2. The expressions can be separated or combined to "phrases", so that these phrases are unrelated or have a simple relation (e.g., linear ordering). A phrase may contain anything from a single atom of the foreign language, to the complete output of the program (e.g., error messages, database transactions, documents); and
  3. The phrases can be generated from generic phrases by applying simple transformations (e.g., copying, simple variable substitution).


Figure 3 - Class structure of the Phrasebook pattern (dashed lines mark optional wrapper)



Without static type checking:

  1. The Client initializes the PhraseGenerator object with a Phrasebook for the foreign language.
  2. The Client requests a specific phrase from the PhraseGenerator using its lookup key, and supplies parameters for it.
  3. The PhraseGenerator object finds the generic phrase in the Phrasebook and substitutes the parameters into it. The resulting phrase is returned to the Client.
  4. The Client uses the phrase.

With static type checking:

The SpecificPhraseGenerator object acts as an intermediate between the Client and the PhraseGenerator object. It performs the same operations as the Client in the typeless scenario. The collaboration between the SpecificPhraseGenerator object and the actual Client is as follows:

  1. The client calls one of the methods of the SpecificPhraseGenerator in order to get a specific phrase in the foreign language, passing the necessary parameters.
  2. The SpecificPhraseGenerator returns the phrase that results from substituting the parameters into the corresponding generic phrase in the Phrasebook.
  3. The Client uses the phrase.


The pattern has the following advantages:

  1. Separation of languages. The foreign language code is separated from the rest of the application. This makes it easier to change and manage these artifacts independently. There is less danger that refactoring and bug fixing in one language will affect the code in the other language. This will also make the application code more readable and the foreign language code more accessible since it is not scattered in many different places.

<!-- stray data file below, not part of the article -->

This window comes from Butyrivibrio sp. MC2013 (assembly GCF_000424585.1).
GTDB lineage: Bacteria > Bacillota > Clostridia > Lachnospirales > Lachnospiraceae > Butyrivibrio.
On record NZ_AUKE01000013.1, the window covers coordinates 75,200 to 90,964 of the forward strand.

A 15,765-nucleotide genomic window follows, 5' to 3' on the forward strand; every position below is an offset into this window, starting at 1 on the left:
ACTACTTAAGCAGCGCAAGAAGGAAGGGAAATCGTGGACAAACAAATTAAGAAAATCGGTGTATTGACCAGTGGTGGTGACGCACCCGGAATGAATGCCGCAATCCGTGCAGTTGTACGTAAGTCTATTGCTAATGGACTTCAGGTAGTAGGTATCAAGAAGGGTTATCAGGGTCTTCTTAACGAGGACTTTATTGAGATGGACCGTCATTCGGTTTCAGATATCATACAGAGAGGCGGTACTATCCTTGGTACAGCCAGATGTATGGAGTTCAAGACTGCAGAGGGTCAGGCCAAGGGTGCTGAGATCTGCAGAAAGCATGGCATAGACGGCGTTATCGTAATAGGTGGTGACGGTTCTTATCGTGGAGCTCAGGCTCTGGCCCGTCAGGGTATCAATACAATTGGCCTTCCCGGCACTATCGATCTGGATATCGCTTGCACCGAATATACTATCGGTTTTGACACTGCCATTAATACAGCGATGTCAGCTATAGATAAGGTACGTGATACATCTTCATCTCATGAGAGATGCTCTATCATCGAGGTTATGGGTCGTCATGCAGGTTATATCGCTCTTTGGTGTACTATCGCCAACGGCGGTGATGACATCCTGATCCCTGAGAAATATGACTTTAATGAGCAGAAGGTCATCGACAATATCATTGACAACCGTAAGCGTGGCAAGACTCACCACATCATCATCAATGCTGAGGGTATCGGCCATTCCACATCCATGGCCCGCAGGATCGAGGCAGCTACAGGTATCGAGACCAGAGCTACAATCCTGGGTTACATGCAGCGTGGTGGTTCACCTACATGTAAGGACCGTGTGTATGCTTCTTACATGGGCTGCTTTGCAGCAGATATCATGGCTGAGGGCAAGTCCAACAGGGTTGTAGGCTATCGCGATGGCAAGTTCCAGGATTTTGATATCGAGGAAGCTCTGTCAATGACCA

2. Clear-cut code-ownership. It is easier to divide the responsibility for the code according to expertise. People maintaining the code in one language do not need to be familiar with another language in order to maintain their code.
  3. Dynamic language selection. It is possible to change the foreign language even at run time. To change the foreign language, only the phrasebook needs to change. Thus, it is possible to have several phrasebooks for several languages. This may be useful for localization and for supporting different targets for the foreign language phrases (for example, a drawing application may support exporting the drawing to PostScript, PDF and PICT by using a different phrasebook for each of these formats).

The pattern has the following liabilities:

  1. More complex design. The extra level of indirection introduced by the PhraseGenerator adds to the complexity of the design.
  2. New format. The foreign language programmers need to learn the phrasebook format. A way to facilitate this might be providing a tool to manipulate the phrasebook (like resource editors that are used to manipulate string tables - see Known Uses).
  3. Interface inflation. The statically checked variation of the pattern requires adding a new method each time a new entry is added to the phrasebook. If the phrasebook is likely to contain many entries, this class may become too big.


  1. Static prototype checking. Each phrasebook entry has a specific prototype it supports: the number, names and types of parameters it needs and its specific lookup key. If a requested phrase does not match the prototype of any entry in the phrasebook, a runtime error may occur. To catch these errors during compile time in statically typed languages, we can wrap each specific Phrasebook with the SpecificPhraseGenerator class. However, this requires changing the class interface whenever a new entry is added to the phrasebook, so the tradeoff is between prototype-safety and flexibility.